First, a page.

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September 28, 2008 (Review of "Dances at an Opening")

Infectious kickoff to Symphony's Silicon Valley's new season

Richard Scheinin, Mercury News
Stomping his feet, thrusting his shoulders and nearly breaking full-out into the malambo, the Argentine folk dance, conductor Leslie B. Dunner turned Saturday night's season-opening concert by Symphony Silicon Valley into the most infectious event in the young orchestra's history.

He had his players whooping like gauchos and created enough havoc at the California Theatre to raise gleeful shouts from the audience.

It was a night of pure communication: What better way to start off the seventh season? The orchestra sounded jubilant, its members seeming to enjoy themselves as much as their guest conductor.

Classical music needs more of this uninhibited spirit.

And it needs imaginative programs like this one, which brought together infrequently performed gems by Alberto Ginastera (composer of "Malambo") and Duke Ellington with the widely loved "Romeo and Juliet" by Sergei Prokofiev. All three works are from the world of ballet, where Dunner, music director of the Joffrey Ballet, has spent much of his career.

There's rhythmic acuity in Dunner's conducting, as well as a general clarity to his gestures. His baton seems to wipe away musical fog, like a wiper clearing mist off a windshield.

There were times Saturday when the orchestra didn't give him all the detail and dynamic nuance he wanted. That was especially true at the outset for Ginastera's "Estancia: Four Dances," which sets the story of a tempestuous love triangle on a cattle ranch on the pampas.

("Malambo," the last movement, was best. It got even tighter when Dunner later brought it back as his encore.)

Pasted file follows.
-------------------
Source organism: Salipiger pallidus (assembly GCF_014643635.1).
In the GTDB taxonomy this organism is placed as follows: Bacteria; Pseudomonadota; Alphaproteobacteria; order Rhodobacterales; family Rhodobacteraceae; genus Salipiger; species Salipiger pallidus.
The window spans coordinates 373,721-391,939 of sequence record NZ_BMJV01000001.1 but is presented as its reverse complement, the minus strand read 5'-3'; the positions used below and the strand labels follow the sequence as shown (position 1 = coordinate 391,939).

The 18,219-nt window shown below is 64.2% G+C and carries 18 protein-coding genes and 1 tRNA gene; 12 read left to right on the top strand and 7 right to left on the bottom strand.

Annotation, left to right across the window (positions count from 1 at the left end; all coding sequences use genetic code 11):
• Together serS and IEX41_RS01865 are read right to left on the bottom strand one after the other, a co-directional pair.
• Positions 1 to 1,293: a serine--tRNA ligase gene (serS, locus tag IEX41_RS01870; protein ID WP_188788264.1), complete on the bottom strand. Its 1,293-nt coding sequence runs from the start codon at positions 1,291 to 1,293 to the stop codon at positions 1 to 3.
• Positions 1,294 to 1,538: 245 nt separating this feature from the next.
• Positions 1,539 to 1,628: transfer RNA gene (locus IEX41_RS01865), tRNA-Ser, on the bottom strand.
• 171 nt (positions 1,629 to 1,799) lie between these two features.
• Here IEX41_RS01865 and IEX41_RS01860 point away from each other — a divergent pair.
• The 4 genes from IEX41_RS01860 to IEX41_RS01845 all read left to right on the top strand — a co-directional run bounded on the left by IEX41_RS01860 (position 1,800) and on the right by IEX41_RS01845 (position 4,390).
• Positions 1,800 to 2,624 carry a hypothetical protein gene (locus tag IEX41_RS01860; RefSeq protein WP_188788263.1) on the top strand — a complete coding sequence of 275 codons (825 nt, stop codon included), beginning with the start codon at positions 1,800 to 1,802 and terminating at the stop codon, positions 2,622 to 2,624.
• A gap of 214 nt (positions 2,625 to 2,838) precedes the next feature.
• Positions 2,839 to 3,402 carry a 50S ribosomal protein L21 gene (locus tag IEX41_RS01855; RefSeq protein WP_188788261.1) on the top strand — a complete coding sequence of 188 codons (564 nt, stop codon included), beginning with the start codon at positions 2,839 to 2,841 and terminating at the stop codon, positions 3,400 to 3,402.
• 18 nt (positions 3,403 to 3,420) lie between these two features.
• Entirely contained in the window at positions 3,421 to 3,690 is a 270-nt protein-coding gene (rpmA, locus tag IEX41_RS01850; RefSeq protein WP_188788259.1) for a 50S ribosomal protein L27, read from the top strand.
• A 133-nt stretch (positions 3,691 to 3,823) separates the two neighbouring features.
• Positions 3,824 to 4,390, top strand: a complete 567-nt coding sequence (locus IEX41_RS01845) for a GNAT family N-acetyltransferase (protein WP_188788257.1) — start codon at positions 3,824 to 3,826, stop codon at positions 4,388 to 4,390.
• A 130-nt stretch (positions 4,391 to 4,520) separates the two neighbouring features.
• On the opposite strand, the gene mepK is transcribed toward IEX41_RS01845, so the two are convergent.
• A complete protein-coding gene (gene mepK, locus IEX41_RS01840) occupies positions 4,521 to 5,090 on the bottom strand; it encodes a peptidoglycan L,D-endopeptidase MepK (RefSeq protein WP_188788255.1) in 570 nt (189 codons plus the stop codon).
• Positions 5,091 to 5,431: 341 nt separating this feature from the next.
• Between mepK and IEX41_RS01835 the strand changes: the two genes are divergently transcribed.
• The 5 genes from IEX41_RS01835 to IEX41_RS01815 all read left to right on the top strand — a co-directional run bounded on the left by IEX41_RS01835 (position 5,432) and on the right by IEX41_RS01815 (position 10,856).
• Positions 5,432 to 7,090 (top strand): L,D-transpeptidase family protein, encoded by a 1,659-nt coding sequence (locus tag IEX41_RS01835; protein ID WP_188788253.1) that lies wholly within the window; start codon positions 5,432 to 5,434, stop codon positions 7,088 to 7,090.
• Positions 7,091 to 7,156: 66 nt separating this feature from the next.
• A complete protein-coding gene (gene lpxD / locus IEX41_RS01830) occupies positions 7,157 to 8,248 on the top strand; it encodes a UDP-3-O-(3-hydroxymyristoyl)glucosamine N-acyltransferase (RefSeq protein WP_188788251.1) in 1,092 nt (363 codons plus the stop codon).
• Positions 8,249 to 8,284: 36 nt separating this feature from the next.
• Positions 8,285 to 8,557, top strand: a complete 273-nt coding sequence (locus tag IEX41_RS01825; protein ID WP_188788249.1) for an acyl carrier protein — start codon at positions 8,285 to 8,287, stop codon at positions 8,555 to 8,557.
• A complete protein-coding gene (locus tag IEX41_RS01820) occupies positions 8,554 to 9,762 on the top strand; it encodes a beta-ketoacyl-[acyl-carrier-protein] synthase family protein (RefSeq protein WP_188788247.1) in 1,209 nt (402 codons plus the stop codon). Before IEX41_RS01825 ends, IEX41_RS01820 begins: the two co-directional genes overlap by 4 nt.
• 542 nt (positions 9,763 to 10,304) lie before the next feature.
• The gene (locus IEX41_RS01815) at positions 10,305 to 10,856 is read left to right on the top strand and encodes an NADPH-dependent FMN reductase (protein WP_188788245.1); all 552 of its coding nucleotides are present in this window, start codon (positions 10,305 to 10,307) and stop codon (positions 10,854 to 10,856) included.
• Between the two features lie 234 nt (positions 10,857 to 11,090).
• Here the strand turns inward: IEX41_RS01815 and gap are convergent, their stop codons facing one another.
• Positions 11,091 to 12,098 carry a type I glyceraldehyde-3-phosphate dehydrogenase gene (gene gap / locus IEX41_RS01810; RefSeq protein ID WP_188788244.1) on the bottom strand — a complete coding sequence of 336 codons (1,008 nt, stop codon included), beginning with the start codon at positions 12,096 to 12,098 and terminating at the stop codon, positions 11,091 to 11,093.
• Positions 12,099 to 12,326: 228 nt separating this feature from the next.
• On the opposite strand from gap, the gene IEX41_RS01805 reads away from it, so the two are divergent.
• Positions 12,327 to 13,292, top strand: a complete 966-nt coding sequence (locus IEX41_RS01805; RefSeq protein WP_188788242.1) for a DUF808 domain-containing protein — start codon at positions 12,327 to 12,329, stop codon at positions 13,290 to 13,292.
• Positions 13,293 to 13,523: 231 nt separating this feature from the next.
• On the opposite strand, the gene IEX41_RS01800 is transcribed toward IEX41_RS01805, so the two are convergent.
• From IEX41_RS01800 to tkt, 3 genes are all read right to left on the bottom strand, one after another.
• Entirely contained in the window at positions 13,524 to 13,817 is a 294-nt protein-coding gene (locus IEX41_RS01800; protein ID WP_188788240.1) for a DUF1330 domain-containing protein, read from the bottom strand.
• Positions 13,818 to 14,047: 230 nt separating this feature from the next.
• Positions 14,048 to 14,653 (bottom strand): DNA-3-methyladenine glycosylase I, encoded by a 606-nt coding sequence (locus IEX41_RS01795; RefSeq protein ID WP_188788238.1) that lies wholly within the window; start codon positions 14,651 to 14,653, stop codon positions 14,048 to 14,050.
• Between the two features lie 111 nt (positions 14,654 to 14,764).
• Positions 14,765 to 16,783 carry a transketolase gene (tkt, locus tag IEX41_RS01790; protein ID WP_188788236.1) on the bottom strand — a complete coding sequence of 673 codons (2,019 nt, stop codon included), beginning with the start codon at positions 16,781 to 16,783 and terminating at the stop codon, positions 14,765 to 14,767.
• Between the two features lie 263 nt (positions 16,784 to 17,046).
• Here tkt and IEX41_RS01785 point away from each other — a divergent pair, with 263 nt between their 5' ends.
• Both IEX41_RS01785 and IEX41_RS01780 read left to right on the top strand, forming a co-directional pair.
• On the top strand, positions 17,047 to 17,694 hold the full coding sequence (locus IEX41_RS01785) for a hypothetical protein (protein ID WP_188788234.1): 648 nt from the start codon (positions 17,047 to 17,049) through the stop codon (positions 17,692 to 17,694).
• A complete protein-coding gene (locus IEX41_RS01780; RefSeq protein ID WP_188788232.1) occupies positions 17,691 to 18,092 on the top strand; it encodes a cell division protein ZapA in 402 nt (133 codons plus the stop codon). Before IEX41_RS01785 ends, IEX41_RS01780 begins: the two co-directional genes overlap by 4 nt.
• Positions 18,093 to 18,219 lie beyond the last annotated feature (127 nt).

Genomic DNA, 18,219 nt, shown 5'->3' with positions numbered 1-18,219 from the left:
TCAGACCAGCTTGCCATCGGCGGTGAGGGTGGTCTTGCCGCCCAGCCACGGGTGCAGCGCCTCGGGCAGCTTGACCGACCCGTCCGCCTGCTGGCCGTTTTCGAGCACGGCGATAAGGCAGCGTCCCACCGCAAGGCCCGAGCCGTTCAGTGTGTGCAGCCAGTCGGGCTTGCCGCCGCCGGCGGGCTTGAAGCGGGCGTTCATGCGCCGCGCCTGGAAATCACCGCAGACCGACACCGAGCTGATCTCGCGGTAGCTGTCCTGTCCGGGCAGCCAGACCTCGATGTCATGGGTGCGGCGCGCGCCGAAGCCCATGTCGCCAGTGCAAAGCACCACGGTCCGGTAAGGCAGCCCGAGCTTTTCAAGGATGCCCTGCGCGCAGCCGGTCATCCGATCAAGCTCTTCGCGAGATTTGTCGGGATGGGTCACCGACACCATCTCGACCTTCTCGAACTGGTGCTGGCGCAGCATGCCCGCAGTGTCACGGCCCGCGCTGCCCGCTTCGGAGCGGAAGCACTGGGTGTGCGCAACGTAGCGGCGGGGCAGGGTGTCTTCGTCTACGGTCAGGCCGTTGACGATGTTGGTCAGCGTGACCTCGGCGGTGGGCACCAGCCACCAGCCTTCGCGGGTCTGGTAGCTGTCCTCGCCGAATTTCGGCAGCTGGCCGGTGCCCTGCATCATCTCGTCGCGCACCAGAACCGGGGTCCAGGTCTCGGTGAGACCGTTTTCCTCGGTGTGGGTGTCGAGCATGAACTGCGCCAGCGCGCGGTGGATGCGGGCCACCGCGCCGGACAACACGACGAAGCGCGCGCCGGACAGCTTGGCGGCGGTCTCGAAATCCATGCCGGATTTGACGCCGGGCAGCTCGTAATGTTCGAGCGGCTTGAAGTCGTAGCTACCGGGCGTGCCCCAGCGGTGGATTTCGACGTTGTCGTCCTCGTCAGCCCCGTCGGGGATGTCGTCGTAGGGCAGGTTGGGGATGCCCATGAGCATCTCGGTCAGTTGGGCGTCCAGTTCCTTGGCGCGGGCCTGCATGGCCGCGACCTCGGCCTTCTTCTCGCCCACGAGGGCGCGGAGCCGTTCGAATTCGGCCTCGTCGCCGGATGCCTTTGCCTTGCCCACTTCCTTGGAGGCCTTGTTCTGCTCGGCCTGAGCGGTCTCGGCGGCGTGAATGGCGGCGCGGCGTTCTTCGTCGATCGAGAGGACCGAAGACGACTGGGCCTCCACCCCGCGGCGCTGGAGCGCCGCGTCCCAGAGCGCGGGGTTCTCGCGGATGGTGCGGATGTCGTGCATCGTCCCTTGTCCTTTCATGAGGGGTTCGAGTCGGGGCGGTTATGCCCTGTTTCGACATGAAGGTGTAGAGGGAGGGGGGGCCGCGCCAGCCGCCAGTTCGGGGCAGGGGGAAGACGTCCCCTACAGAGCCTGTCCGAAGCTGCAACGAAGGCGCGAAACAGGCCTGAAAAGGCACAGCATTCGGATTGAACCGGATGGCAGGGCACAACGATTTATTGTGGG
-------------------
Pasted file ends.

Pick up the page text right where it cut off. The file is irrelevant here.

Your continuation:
But the orchestral blend and balance improved. Ellington's "The River," composed in 1970 for Alvin Ailey's dance troupe and performed that year at the Kennedy Center's opening in Washington, D.C., was the night's high point.

A tone poem about the life of a river and, by extension, the life of a man or woman, it was fragrant with Sir Duke's blues majesty: an awakening at sunrise and a jazz waltz and lots of call-and-response between strings and brass, with tuba and trombones showing off jazz chops. Then, leading into a long blues, Dunner shouted, "One! Two! Ready! And!" and the orchestra came out swinging, led by trap drummer Kent Reed.

Among the many excellent soloists was the super-excellent Maria Tamburrino, principal flutist, who deserved a concerto soloist's fees for her hard work through the evening: Her lustrous sound hovered over numerous selections from "Romeo and Juliet." The orchestra's performance of Prokofiev's suite was alternately lacy, gladiatorial, fatigued and, at the end, gutsy, with Dunner leading a final charge to the emotional brink.

Symphony Silicon Valley returns Oct. 16, 18 and 19, with yet another guest conductor who has a successful history with this orchestra: George Cleve. Details at www.symphonysiliconvalley.org, or call (408) 286-2600, extension 23.

Review by David Bratman
Reviewer with San Francisco Classical Voice
(excerpt)

Prokofiev's Romeo and Juliet is a work I've heard more than often enough
recently. But this performance of ten pieces from the suites won me over.
Though not quite technically flawless, SSV brought commitment and life to
the music that even the San Francisco Symphony could learn from. The bounce
and crispness of the rhythm were excellent, making pieces like the Aubade a
particular delight. But what was really outstanding was the sound of the
playing: dry and clean, precise and separated, perfect for Prokofiev. All
the sections of the orchestra deserve credit, but it was best in the
strings, particularly the violas, which I'm beginning to think are SSV's
secret weapon. This was the first time the "Romeo at the Grave of Juliet"
movement really felt that it belonged in the same work as the Knights' Dance
(the outer, heavier parts of "Montagues and Capulets") or "The Death of
Tybalt". No drip or soppiness, it had the cold, powerful anguish of one of
the great Shostakovich adagios.



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Supported, in part, by a Cultural Affairs grant from the City of San José